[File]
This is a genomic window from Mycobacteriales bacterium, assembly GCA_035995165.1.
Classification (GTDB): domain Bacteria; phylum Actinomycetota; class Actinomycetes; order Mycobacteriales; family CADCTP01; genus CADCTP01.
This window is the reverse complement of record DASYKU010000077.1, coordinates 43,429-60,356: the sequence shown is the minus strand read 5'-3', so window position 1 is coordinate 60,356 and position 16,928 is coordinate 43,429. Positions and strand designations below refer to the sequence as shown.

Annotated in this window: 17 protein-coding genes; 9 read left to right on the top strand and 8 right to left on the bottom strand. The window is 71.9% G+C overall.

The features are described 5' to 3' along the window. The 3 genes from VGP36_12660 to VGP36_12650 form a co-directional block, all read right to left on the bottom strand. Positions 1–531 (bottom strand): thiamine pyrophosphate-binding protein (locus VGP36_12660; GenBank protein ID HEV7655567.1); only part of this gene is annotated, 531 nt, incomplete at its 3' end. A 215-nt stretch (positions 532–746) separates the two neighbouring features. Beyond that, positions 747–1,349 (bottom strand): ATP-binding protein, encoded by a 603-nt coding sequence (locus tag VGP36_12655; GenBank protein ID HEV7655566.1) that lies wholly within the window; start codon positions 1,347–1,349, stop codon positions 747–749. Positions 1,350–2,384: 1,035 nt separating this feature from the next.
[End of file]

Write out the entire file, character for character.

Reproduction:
This is a genomic window from Mycobacteriales bacterium, assembly GCA_035995165.1.
Classification (GTDB): domain Bacteria; phylum Actinomycetota; class Actinomycetes; order Mycobacteriales; family CADCTP01; genus CADCTP01.
This window is the reverse complement of record DASYKU010000077.1, coordinates 43,429-60,356: the sequence shown is the minus strand read 5'-3', so window position 1 is coordinate 60,356 and position 16,928 is coordinate 43,429. Positions and strand designations below refer to the sequence as shown.

Annotated in this window: 17 protein-coding genes; 9 read left to right on the top strand and 8 right to left on the bottom strand. The window is 71.9% G+C overall.

The features are described 5' to 3' along the window. The 3 genes from VGP36_12660 to VGP36_12650 form a co-directional block, all read right to left on the bottom strand. Positions 1–531 (bottom strand): thiamine pyrophosphate-binding protein (locus VGP36_12660; GenBank protein ID HEV7655567.1); only part of this gene is annotated, 531 nt, incomplete at its 3' end. A 215-nt stretch (positions 532–746) separates the two neighbouring features. Beyond that, positions 747–1,349 (bottom strand): ATP-binding protein, encoded by a 603-nt coding sequence (locus tag VGP36_12655; GenBank protein ID HEV7655566.1) that lies wholly within the window; start codon positions 1,347–1,349, stop codon positions 747–749. Positions 1,350–2,384: 1,035 nt separating this feature from the next.